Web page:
A maths mastery success story with St. Bridget’s Primary School Part III

|5 min read

Editor’s Note:

The following is an excerpt from an interview that took place in May, 2022 via videoconference with Headteacher Neil Le Feuvre, Assistant Headteacher Ryan Neal and Maths Lead Rosie Ross at St. Bridget’s C of E Primary in Wirral, UK. The interview was conducted by Chris Fournier, senior copywriter at Maths — No Problem!

This is the third and final part of our blog series based on the interview. In Part III, Headteacher Neil Le Feurve answers our questions about creating a successful mastery programme from a headteacher’s perspective.

“The thing you can’t quantify is the children enjoying their maths lessons. As a leader of the school and an educator it is amazing when you go into a maths lesson and you see that children are actually approaching it energetically, that they’re not switched off.”

– Neil Le Feuvre

Q1: Over the six years you’ve been using the programme, how would you say it has changed your school?

Maths mastery is now normalised in our school. It’s just how we teach maths. Some of the strongest changes from the past are the way the children are able to process their thoughts and journal. They can express their ideas which helps them feel more confident in tackling stage two and three problems.

From a teacher’s perspective, I would say it’s the planning that’s supplied by Maths — No Problem! They are able to use that as their start and then build their understanding, gradually gaining more and more confidence over time. They can look at and review some of the ideas that Dr Yeap Ban Har shared with us. Teachers can also plan ahead for where the bear pits are in a lesson to prepare for a possible struggling student.

Q2: Have you noticed any quantitative data changes over time?

What we’d noticed was that the difference between girls and boys and some of our other groups had reduced. And we identified that as being something that derived from when we’ve been using Maths — No Problem!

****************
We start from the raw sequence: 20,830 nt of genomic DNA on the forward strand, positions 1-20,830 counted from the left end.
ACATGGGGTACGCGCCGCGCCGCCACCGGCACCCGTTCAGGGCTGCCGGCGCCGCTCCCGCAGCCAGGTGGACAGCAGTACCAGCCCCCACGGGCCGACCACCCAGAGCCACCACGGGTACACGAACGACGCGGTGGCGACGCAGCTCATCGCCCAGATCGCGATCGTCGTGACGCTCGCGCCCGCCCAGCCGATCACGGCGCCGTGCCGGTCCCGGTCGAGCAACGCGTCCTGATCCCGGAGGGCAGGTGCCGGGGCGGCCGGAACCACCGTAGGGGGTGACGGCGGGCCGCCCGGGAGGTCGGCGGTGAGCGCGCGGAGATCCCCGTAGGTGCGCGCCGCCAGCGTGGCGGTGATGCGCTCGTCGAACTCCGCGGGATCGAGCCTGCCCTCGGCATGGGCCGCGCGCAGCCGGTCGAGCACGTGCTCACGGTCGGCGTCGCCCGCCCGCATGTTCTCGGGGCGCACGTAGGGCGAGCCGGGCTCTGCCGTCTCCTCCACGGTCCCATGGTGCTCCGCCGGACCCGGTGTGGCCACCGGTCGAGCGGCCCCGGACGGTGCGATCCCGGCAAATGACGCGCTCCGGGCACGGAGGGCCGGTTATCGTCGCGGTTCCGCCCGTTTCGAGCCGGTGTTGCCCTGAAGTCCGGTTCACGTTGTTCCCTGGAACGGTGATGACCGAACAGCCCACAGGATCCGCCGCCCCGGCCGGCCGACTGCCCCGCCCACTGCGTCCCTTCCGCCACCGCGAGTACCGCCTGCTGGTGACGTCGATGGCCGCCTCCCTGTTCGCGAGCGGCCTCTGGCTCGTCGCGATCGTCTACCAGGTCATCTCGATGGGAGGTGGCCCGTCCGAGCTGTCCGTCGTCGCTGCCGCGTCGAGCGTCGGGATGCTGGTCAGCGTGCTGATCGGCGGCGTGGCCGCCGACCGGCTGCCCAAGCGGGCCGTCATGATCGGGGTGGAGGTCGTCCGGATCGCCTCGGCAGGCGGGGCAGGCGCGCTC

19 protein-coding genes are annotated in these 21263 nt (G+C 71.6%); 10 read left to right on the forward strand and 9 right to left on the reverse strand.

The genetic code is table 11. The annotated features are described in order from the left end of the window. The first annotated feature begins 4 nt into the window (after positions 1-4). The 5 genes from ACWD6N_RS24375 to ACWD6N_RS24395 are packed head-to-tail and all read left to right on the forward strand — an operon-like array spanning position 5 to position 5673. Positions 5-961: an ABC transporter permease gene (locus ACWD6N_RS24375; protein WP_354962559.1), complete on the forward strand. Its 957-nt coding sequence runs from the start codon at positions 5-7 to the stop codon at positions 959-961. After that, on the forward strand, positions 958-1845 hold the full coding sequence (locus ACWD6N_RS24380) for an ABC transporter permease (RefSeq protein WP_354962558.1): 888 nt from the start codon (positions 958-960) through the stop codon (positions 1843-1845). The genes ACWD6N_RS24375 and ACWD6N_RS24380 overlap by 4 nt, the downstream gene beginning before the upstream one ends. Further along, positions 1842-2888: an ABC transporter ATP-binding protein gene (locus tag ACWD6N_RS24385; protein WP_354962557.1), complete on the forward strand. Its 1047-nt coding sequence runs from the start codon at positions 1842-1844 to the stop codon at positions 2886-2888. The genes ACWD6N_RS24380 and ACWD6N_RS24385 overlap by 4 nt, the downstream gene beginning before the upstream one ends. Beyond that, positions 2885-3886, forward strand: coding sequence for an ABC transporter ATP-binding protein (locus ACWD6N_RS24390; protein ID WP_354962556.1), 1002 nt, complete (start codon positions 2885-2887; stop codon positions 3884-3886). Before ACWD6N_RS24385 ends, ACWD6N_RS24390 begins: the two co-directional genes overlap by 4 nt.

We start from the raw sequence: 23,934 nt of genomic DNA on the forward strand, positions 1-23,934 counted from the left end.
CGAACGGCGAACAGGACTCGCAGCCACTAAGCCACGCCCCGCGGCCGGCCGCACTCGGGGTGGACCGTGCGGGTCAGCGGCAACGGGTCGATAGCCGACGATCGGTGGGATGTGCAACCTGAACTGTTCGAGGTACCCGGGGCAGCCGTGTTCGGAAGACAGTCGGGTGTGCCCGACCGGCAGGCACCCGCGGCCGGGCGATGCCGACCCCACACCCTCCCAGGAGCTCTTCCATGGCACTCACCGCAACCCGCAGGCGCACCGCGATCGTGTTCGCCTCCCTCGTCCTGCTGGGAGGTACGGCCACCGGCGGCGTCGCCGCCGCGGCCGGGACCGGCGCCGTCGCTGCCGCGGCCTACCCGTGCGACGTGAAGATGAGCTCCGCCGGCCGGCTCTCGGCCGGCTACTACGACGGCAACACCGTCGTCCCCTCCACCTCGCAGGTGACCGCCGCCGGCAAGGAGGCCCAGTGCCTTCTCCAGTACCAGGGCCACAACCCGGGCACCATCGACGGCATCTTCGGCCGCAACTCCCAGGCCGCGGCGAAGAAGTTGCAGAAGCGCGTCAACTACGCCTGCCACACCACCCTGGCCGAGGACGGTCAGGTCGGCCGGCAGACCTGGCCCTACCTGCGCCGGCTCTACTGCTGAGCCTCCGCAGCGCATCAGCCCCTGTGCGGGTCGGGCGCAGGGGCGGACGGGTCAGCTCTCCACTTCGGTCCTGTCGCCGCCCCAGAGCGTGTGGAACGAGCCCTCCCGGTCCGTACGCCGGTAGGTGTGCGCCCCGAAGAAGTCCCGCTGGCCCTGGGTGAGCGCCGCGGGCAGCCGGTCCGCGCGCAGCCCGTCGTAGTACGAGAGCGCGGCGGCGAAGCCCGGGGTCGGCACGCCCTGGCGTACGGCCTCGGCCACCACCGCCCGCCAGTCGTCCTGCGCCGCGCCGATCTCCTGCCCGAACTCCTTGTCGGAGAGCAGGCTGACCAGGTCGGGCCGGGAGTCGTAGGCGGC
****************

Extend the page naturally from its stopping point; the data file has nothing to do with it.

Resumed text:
The data in our school still remains strong and, in many cases, is improving. Insights has been helpful in identifying those key areas where it’s less strong. We are able to use the data from Insights to analyse the situation and go from there.

However, the thing you can’t quantify is the children enjoying their maths lessons. As a leader of the school and an educator, it is amazing when you go into a maths lesson and you see that children are actually approaching it energetically, that they’re not switched off. Naturally, this leads to a more positive engagement, which leads to a more positive understanding and thoughtfulness towards maths.

Q3: What have you noticed from other schools who have tried maths mastery?

A challenge for some schools is when, a few years down the line, there’s maybe been a change of staff, the mastery approach hasn’t been revisited, or some of the training has dropped off. Maths mastery needs to be constantly revisited. You can’t just go year one, year two, it’s done, therefore we’re okay. It actually needs to be revisited and built on every year. The danger is when you are approaching it short term and not seeing it as a long term goal.

Another thing that is interesting is the cost. When people raise that, I say, “It probably costs you more to put maths right if it becomes a significant problem.” It’s an investment to get it right early on so you don’t have to pay thousands for consultants to come back in later. And you have a much more enjoyable time in school.

Q4: What advice would you give to other schools taking on the mastery approach?

It requires a certain level of trust. I remember one of the first weeks that Year 1 attempted to journal. I went into one of the classes out of curiosity and noticed the teacher was looking very pale. It didn’t look like how we’d dreamt it would look like, and it was very easy at those points to panic. But when you look at the research, you have faith in the research and you say, “No, we will get there, and don’t worry.”

Also, if there’s a change of personnel and they’ve had no Maths — No Problem! training, I would encourage other headteachers to think about how they will get them up to speed as quickly as possible. If they’re a key person and they don’t like the programme, the headteacher might notice the mastery approach become less secure. Having a constant watch over the mastery approach and protecting it, would be my advice.

We also often revisit our practice and I recommend other schools to do this too. Rosie and Ryan will go into lessons and have a look at what’s going on, not to judge a lesson, but to work alongside colleagues in more of a coaching fashion. That has transformed our programme.

It is challenging sometimes. You’ve got cost pressures, standards don’t look so good, the Year 5 and Year 6 teachers may be shaking their heads going, “It’s not quite working as we want it to work.” And that’s when it can drop off very quickly. But we know that if you can develop that culture over time, standards are at least maintained, the enjoyment of maths is promoted, children above all see themselves as mathematicians. Whether they are good mathematicians or ones that find maths a little bit more challenging, they see themselves as mathematicians, which is transformational.

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Rachel Helwig-Henseleit